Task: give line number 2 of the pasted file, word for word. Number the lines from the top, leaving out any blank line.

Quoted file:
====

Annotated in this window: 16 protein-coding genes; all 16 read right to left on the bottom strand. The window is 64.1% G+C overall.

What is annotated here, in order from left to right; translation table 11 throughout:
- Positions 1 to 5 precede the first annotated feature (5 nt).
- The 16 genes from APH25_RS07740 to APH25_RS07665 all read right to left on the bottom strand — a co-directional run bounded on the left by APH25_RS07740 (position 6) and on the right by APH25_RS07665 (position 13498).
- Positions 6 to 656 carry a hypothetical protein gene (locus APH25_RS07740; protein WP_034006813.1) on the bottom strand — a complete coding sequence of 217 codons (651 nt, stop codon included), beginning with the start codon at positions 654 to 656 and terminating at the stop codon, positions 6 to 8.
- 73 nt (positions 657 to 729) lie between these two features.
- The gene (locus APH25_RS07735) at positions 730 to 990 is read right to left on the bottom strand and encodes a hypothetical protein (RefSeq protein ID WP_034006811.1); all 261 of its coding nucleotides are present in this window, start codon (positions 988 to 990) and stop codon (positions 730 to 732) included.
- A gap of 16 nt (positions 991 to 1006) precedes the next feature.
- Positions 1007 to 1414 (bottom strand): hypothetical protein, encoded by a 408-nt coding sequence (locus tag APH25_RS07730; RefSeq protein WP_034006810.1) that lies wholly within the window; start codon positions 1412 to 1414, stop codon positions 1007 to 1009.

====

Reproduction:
What is annotated here, in order from left to right; translation table 11 throughout: